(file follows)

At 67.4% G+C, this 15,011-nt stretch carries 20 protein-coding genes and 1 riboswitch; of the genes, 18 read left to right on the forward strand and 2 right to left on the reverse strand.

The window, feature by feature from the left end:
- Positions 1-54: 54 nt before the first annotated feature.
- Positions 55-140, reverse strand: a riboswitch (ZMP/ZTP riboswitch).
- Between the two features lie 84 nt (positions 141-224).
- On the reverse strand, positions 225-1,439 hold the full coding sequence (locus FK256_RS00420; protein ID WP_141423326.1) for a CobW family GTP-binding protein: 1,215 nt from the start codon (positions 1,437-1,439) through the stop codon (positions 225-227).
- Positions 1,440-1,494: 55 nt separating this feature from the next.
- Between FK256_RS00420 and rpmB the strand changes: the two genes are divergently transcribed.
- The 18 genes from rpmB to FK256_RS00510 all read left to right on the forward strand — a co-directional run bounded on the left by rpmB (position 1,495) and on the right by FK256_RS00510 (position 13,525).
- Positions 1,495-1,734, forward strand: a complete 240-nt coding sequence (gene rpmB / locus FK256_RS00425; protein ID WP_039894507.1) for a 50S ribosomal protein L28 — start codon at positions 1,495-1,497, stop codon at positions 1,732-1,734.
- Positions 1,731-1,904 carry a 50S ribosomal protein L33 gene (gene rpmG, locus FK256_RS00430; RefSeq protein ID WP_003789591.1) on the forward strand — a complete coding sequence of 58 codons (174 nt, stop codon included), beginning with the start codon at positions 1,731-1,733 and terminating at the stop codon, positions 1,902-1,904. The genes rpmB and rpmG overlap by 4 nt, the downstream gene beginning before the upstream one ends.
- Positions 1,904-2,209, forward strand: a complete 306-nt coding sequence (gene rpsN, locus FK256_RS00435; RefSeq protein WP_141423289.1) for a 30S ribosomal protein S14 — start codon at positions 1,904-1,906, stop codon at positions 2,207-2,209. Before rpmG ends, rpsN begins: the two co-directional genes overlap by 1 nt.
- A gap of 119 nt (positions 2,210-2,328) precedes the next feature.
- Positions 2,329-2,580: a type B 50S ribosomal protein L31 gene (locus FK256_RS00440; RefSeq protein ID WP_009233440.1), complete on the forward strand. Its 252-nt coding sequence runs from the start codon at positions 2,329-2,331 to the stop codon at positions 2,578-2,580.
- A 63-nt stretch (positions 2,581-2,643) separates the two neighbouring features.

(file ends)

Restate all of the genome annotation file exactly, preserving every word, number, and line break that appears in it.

At 67.4% G+C, this 15,011-nt stretch carries 20 protein-coding genes and 1 riboswitch; of the genes, 18 read left to right on the forward strand and 2 right to left on the reverse strand.

The window, feature by feature from the left end:
- Positions 1-54: 54 nt before the first annotated feature.
- Positions 55-140, reverse strand: a riboswitch (ZMP/ZTP riboswitch).
- Between the two features lie 84 nt (positions 141-224).
- On the reverse strand, positions 225-1,439 hold the full coding sequence (locus FK256_RS00420; protein ID WP_141423326.1) for a CobW family GTP-binding protein: 1,215 nt from the start codon (positions 1,437-1,439) through the stop codon (positions 225-227).
- Positions 1,440-1,494: 55 nt separating this feature from the next.
- Between FK256_RS00420 and rpmB the strand changes: the two genes are divergently transcribed.
- The 18 genes from rpmB to FK256_RS00510 all read left to right on the forward strand — a co-directional run bounded on the left by rpmB (position 1,495) and on the right by FK256_RS00510 (position 13,525).
- Positions 1,495-1,734, forward strand: a complete 240-nt coding sequence (gene rpmB / locus FK256_RS00425; protein ID WP_039894507.1) for a 50S ribosomal protein L28 — start codon at positions 1,495-1,497, stop codon at positions 1,732-1,734.
- Positions 1,731-1,904 carry a 50S ribosomal protein L33 gene (gene rpmG, locus FK256_RS00430; RefSeq protein ID WP_003789591.1) on the forward strand — a complete coding sequence of 58 codons (174 nt, stop codon included), beginning with the start codon at positions 1,731-1,733 and terminating at the stop codon, positions 1,902-1,904. The genes rpmB and rpmG overlap by 4 nt, the downstream gene beginning before the upstream one ends.
- Positions 1,904-2,209, forward strand: a complete 306-nt coding sequence (gene rpsN, locus FK256_RS00435; RefSeq protein WP_141423289.1) for a 30S ribosomal protein S14 — start codon at positions 1,904-1,906, stop codon at positions 2,207-2,209. Before rpmG ends, rpsN begins: the two co-directional genes overlap by 1 nt.
- A gap of 119 nt (positions 2,210-2,328) precedes the next feature.
- Positions 2,329-2,580: a type B 50S ribosomal protein L31 gene (locus FK256_RS00440; RefSeq protein ID WP_009233440.1), complete on the forward strand. Its 252-nt coding sequence runs from the start codon at positions 2,329-2,331 to the stop codon at positions 2,578-2,580.
- A 63-nt stretch (positions 2,581-2,643) separates the two neighbouring features.